Did you know there's an Academy Awards of Cheese? It's the annual "Cheese-a-Topia" hosted by the American Cheese Society, where captains of cheddar and monarchs of mozzarella gather to attend informative panels such as "Whey: Waste Product or Revenue Stream?" while behind the scenes a bevy of industry experts taste and evaluate cheese submitted by cheese makers from across the United States, Mexico, and Canada.
This year, over 1,400 cheeses were evaluated in 110 categories from the obvious ("Smoked Cheddar") to the esoteric ("Oka" – that's a style of washed-rind cheese originally made by Quebecois monks). The coveted prize, "Best in Show" is no joke. As a marketing tool, that little sticker saying your cheese won the Oscar (so to speak) can mean big sales and at least another year of profitability and growth for a small cheese company.
The conference, in Seattle, gathered the usual suspects for a week of planning sessions, tastings, functional alcoholism, and, unbelievably, sunshine. Who is the cheese community? Distributors, wholesalers, retailers, cheese makers, bloggers, turophiles and anyone else willing to shell out $650 to obsess over curd for four days.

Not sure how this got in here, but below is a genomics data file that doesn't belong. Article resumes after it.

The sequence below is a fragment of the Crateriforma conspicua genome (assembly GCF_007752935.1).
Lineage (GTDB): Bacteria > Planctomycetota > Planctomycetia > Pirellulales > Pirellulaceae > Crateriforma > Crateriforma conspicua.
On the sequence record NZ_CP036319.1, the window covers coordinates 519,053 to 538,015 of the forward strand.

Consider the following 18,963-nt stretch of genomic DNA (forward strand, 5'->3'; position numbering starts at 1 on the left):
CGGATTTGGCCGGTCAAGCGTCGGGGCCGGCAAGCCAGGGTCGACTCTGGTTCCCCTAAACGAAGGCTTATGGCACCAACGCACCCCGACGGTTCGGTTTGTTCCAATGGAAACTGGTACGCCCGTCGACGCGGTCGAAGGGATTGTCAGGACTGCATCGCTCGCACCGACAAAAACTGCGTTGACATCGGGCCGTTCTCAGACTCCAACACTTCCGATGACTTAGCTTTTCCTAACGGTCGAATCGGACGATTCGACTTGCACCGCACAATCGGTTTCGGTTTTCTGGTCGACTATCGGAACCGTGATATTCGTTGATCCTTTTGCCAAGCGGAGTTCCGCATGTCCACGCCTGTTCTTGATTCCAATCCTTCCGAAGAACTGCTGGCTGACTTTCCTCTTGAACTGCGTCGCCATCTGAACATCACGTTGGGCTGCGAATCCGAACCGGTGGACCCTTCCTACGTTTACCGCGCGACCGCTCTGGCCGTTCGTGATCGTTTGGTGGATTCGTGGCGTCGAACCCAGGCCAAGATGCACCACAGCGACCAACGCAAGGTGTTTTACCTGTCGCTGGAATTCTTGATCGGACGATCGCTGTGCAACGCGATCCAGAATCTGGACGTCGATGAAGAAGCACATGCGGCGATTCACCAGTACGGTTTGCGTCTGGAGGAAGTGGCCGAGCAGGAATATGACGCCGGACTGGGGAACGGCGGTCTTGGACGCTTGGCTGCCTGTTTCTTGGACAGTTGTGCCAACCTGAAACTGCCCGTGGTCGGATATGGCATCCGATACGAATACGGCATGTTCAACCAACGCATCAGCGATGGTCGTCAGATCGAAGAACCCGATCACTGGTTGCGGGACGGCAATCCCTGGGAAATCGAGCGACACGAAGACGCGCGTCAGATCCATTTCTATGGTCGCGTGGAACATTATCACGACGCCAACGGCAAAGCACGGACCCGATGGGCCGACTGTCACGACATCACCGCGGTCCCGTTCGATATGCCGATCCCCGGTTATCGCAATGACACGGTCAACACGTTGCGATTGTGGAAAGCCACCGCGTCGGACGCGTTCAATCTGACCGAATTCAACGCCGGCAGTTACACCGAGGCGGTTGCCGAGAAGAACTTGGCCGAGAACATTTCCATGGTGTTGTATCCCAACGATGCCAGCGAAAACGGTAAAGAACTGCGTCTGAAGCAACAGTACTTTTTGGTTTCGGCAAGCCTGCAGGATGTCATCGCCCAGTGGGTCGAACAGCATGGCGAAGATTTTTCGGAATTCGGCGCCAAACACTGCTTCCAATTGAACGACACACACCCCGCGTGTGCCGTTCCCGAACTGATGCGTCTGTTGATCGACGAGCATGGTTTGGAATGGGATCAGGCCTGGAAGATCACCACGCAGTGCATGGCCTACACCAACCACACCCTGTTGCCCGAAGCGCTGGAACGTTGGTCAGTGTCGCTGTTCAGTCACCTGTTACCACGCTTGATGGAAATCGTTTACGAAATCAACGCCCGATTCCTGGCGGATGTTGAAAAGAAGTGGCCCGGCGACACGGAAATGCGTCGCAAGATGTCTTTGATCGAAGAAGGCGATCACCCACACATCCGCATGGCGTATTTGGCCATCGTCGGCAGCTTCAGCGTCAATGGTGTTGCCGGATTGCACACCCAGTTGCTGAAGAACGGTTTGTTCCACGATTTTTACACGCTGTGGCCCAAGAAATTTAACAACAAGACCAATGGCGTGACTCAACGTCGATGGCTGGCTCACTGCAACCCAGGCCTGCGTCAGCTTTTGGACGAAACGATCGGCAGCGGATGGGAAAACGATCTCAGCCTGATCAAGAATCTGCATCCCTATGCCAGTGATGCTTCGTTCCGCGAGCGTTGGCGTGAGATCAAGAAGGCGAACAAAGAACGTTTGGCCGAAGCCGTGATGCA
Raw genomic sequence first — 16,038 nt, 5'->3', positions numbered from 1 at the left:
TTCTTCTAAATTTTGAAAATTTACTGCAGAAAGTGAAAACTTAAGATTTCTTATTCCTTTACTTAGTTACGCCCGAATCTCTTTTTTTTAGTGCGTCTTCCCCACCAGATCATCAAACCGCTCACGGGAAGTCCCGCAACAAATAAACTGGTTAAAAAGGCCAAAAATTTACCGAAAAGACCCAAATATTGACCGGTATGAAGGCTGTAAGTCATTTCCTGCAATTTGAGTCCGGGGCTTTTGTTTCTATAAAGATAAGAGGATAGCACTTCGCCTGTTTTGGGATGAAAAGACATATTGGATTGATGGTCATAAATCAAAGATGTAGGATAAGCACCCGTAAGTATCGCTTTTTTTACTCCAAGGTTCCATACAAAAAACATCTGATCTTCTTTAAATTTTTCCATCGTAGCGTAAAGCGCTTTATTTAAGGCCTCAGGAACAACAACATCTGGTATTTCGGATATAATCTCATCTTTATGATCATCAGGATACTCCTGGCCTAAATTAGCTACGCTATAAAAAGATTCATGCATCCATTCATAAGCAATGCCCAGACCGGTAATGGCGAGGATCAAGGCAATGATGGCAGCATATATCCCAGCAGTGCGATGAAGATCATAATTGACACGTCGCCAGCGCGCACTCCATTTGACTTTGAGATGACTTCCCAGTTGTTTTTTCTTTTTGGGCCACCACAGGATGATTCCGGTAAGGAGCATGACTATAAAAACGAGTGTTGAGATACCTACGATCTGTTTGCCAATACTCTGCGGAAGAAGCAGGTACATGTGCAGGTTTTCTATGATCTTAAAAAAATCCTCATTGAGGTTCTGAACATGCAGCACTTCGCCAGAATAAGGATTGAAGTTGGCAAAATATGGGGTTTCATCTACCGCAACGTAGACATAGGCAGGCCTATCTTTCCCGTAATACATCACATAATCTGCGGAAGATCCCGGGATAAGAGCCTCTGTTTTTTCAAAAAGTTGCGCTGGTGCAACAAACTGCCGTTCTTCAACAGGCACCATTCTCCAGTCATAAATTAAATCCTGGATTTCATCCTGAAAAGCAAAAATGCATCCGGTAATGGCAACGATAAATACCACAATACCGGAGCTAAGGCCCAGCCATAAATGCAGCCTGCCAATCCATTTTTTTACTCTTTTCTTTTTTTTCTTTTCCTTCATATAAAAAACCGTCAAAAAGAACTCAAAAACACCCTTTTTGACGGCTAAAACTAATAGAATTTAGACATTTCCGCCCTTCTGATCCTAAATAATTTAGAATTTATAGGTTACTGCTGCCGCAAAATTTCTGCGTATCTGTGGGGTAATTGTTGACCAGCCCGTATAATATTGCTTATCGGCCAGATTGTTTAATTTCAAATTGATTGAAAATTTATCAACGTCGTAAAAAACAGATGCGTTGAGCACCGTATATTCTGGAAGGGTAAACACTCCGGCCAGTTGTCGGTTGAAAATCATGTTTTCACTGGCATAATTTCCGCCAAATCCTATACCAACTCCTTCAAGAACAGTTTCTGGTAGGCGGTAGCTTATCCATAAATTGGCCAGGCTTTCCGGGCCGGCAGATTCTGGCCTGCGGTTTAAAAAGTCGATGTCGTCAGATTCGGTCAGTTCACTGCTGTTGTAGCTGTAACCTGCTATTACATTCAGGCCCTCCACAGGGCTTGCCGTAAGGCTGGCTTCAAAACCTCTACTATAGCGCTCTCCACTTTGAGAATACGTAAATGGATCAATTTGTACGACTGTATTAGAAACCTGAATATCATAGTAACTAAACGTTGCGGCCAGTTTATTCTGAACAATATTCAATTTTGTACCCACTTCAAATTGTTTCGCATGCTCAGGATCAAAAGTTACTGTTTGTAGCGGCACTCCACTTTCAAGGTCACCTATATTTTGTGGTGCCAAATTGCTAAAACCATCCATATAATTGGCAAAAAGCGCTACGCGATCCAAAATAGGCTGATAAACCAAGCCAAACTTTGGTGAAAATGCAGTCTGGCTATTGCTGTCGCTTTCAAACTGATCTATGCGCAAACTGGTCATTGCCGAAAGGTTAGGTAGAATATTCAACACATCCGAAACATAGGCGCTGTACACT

The Best In Show award went to Uplands Cheese Company Extra-Aged Pleasant Ridge Reserve from Wisconsin. Cheese maker Andy Hatch was appropriately gobsmacked especially when you consider the size of production for his mountain-style artisan cheese – only 1,000 wheels. This was a poetic win for Hatch, as he has only recently stepped in as head cheesemaker at Uplands, taking the curd-wrangling reins from founder Mike Gingrich.
There was a Quinceanera feel to this year's conference, as artisan cheese mainstay Cypress Grove Chevre announced their sale to Swiss cheese giant Emmi the previous week. The cheese industry is feeling some growing pains as the first generation of artisan cheese companies confronts success and growth.
Apropos of the industry's recent expansion, this year's keynote speaker was by far the most well known in the history of ACS speakers – food activist and Omnivore's Dilemma author Michael Pollan. It was a bit of preaching to the converted, but Pollan did offer a unique re-branding idea to the artisan cheese industry, which struggles to take back "American cheese" from the likes of Kraft. As cheese making really is the controlled spoilage of milk, Pollan suggested "Merchants of Rot." But I think there's already a band named "Merchants of Rot"? They play cheese-core, right? And they stink.
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